Like many cities in the west of Ukraine, energetic Chernivtsi displays the hallmarks of a more elegant past, most obviously in the shape of its star attraction, the phantasmagorical university building. Shabby, leafy and slightly chaotic, this Ukrainian city sometimes has a somewhat un-Slavic flavour, possibly the residue of centuries of Romanian/Moldovan influence. Renovators have been busy with the stucco and whitewash in the city centre, and some of the old Austro-Hungarian tenements are looking pretty dapper, but in general Chernivtsi remains a ramshackle place with a local student population keeping things lively.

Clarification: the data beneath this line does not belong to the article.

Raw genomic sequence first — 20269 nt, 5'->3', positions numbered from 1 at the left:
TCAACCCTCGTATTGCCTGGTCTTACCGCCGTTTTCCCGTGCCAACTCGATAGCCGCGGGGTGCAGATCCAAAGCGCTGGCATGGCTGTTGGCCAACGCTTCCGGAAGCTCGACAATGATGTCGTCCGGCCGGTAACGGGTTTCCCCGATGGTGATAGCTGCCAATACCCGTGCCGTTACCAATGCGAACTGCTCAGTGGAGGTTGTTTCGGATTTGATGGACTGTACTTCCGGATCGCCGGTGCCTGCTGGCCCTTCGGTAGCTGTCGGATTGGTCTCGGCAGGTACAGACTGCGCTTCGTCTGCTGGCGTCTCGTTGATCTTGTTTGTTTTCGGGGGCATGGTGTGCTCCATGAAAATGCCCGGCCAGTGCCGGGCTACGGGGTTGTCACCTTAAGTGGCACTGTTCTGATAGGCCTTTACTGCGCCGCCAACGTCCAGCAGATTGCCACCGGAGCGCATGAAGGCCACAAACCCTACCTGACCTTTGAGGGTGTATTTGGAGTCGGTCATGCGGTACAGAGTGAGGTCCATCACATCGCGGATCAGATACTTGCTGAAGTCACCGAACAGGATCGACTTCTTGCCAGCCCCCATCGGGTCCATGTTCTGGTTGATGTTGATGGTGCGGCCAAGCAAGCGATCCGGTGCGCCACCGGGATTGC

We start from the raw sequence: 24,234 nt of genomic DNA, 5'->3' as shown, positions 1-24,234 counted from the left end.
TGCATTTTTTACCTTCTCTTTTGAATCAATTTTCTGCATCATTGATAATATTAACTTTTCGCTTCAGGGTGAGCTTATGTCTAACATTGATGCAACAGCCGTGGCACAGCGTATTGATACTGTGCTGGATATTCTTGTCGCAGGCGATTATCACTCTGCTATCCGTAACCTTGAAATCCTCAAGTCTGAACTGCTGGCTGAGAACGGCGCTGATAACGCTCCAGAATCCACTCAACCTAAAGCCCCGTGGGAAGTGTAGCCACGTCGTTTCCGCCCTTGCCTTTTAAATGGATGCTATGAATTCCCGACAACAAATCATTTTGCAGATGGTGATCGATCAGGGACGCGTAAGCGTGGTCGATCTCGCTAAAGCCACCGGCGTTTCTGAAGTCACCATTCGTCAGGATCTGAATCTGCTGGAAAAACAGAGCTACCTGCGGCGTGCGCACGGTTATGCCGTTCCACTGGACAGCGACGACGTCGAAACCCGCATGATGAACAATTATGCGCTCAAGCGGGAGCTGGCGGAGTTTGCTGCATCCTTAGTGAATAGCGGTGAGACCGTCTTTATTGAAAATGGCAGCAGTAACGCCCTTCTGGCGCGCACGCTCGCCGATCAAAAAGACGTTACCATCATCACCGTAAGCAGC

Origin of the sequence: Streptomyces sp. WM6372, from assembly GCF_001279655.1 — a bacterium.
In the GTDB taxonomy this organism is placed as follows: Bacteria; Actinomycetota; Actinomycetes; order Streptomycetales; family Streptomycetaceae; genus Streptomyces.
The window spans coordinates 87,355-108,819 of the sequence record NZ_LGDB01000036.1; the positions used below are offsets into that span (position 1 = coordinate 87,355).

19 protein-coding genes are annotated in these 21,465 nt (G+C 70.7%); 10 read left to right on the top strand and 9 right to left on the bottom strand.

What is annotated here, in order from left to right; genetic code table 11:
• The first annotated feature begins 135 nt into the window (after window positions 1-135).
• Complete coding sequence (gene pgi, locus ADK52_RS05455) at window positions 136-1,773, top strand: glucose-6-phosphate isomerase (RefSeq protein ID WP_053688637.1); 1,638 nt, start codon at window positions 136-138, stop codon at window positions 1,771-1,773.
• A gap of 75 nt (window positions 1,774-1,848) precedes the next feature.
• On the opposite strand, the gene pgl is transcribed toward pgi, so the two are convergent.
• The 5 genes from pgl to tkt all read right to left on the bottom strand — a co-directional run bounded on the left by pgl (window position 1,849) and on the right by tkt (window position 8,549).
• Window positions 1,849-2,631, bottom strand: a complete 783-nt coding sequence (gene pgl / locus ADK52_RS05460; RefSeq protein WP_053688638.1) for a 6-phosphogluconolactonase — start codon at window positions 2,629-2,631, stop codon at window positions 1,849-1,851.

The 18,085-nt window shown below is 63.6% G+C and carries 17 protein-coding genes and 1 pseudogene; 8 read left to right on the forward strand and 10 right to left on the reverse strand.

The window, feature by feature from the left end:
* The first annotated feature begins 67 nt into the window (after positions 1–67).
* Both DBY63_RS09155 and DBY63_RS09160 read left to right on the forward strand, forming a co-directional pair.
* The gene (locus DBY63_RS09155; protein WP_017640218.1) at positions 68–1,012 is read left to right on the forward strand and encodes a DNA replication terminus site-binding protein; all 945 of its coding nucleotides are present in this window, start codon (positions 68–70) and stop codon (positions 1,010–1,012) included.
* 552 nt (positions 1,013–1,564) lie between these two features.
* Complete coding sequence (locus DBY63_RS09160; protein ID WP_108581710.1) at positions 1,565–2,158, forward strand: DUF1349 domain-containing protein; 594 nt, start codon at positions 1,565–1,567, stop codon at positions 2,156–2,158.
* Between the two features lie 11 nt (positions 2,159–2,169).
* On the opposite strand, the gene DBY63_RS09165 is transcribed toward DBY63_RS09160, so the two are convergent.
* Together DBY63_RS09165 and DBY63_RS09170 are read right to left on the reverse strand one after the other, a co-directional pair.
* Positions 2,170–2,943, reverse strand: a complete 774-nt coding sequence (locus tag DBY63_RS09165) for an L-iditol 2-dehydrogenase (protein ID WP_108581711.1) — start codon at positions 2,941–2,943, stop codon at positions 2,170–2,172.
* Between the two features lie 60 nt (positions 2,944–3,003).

Just over six centuries old, Chernivtsi was once the chief city of Bukovyna (Beech Tree Land) in old Moldavia (now Moldova). It belonged to the Habsburg Empire in the 19th century, when much of the city's ornate architecture was built, and after WWI was temporarily drawn into Romania. Today the city remains the 'capital' of the unofficial Bukovyna region, but its past Jewish, Armenian and German communities are now just ghostly presences.